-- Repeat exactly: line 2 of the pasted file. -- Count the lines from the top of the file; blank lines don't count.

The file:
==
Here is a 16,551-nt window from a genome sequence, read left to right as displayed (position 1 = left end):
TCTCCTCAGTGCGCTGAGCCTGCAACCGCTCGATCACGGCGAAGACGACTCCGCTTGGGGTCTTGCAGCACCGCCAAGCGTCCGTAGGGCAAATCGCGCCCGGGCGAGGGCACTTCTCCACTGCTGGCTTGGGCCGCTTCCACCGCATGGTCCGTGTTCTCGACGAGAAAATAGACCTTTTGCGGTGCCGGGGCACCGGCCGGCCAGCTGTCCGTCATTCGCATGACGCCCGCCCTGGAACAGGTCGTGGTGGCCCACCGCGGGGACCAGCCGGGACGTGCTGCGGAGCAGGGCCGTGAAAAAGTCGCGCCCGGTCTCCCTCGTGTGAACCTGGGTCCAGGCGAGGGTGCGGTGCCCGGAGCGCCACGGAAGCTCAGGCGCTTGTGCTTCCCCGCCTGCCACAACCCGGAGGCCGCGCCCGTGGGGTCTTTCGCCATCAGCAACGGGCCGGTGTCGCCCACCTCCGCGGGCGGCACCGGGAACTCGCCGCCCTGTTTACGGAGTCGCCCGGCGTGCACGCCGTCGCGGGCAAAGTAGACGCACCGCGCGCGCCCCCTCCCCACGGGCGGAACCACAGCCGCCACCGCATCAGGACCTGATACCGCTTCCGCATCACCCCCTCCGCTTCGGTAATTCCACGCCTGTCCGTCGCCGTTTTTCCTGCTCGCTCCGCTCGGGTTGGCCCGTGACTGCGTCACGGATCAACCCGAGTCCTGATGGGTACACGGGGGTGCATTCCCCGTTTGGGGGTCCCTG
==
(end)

TCTCCTCAGTGCGCTGAGCCTGCAACCGCTCGATCACGGCGAAGACGACTCCGCTTGGGGTCTTGCAGCACCGCCAAGCGTCCGTAGGGCAAATCGCGCCCGGGCGAGGGCACTTCTCCACTGCTGGCTTGGGCCGCTTCCACCGCATGGTCCGTGTTCTCGACGAGAAAATAGACCTTTTGCGGTGCCGGGGCACCGGCCGGCCAGCTGTCCGTCATTCGCATGACGCCCGCCCTGGAACAGGTCGTGGTGGCCCACCGCGGGGACCAGCCGGGACGTGCTGCGGAGCAGGGCCGTGAAAAAGTCGCGCCCGGTCTCCCTCGTGTGAACCTGGGTCCAGGCGAGGGTGCGGTGCCCGGAGCGCCACGGAAGCTCAGGCGCTTGTGCTTCCCCGCCTGCCACAACCCGGAGGCCGCGCCCGTGGGGTCTTTCGCCATCAGCAACGGGCCGGTGTCGCCCACCTCCGCGGGCGGCACCGGGAACTCGCCGCCCTGTTTACGGAGTCGCCCGGCGTGCACGCCGTCGCGGGCAAAGTAGACGCACCGCGCGCGCCCCCTCCCCACGGGCGGAACCACAGCCGCCACCGCATCAGGACCTGATACCGCTTCCGCATCACCCCCTCCGCTTCGGTAATTCCACGCCTGTCCGTCGCCGTTTTTCCTGCTCGCTCCGCTCGGGTTGGCCCGTGACTGCGTCACGGATCAACCCGAGTCCTGATGGGTACACGGGGGTGCATTCCCCGTTTGGGGGTCCCTG